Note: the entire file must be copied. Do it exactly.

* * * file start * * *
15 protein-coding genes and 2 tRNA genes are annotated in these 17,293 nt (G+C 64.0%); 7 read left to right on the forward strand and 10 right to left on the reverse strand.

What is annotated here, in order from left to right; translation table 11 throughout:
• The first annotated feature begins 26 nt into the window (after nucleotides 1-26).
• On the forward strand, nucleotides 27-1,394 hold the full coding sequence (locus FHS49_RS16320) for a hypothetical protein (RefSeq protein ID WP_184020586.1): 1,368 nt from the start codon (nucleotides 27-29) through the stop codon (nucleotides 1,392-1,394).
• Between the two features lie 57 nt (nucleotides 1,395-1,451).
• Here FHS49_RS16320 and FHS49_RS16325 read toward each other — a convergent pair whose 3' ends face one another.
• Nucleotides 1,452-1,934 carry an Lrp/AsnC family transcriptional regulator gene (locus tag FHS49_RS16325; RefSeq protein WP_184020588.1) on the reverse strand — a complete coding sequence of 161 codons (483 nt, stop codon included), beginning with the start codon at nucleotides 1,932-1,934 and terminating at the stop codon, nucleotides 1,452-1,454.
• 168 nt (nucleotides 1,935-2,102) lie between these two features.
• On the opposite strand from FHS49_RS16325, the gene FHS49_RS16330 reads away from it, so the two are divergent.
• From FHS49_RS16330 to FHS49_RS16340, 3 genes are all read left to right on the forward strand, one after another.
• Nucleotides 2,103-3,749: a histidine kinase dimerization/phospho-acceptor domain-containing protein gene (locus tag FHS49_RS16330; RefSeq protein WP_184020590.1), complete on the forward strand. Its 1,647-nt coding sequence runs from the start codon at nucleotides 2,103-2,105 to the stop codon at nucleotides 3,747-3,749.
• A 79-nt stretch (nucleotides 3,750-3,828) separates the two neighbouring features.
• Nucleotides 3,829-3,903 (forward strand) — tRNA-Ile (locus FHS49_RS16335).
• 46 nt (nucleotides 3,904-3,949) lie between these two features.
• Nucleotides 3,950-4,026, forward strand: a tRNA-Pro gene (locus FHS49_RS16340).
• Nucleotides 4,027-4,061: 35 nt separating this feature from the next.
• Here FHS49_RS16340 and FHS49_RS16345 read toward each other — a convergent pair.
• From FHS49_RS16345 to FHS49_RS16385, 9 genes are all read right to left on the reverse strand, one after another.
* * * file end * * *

15 protein-coding genes and 2 tRNA genes are annotated in these 17,293 nt (G+C 64.0%); 7 read left to right on the forward strand and 10 right to left on the reverse strand.

What is annotated here, in order from left to right; translation table 11 throughout:
• The first annotated feature begins 26 nt into the window (after nucleotides 1-26).
• On the forward strand, nucleotides 27-1,394 hold the full coding sequence (locus FHS49_RS16320) for a hypothetical protein (RefSeq protein ID WP_184020586.1): 1,368 nt from the start codon (nucleotides 27-29) through the stop codon (nucleotides 1,392-1,394).
• Between the two features lie 57 nt (nucleotides 1,395-1,451).
• Here FHS49_RS16320 and FHS49_RS16325 read toward each other — a convergent pair whose 3' ends face one another.
• Nucleotides 1,452-1,934 carry an Lrp/AsnC family transcriptional regulator gene (locus tag FHS49_RS16325; RefSeq protein WP_184020588.1) on the reverse strand — a complete coding sequence of 161 codons (483 nt, stop codon included), beginning with the start codon at nucleotides 1,932-1,934 and terminating at the stop codon, nucleotides 1,452-1,454.
• 168 nt (nucleotides 1,935-2,102) lie between these two features.
• On the opposite strand from FHS49_RS16325, the gene FHS49_RS16330 reads away from it, so the two are divergent.
• From FHS49_RS16330 to FHS49_RS16340, 3 genes are all read left to right on the forward strand, one after another.
• Nucleotides 2,103-3,749: a histidine kinase dimerization/phospho-acceptor domain-containing protein gene (locus tag FHS49_RS16330; RefSeq protein WP_184020590.1), complete on the forward strand. Its 1,647-nt coding sequence runs from the start codon at nucleotides 2,103-2,105 to the stop codon at nucleotides 3,747-3,749.
• A 79-nt stretch (nucleotides 3,750-3,828) separates the two neighbouring features.
• Nucleotides 3,829-3,903 (forward strand) — tRNA-Ile (locus FHS49_RS16335).
• 46 nt (nucleotides 3,904-3,949) lie between these two features.
• Nucleotides 3,950-4,026, forward strand: a tRNA-Pro gene (locus FHS49_RS16340).
• Nucleotides 4,027-4,061: 35 nt separating this feature from the next.
• Here FHS49_RS16340 and FHS49_RS16345 read toward each other — a convergent pair.
• From FHS49_RS16345 to FHS49_RS16385, 9 genes are all read right to left on the reverse strand, one after another.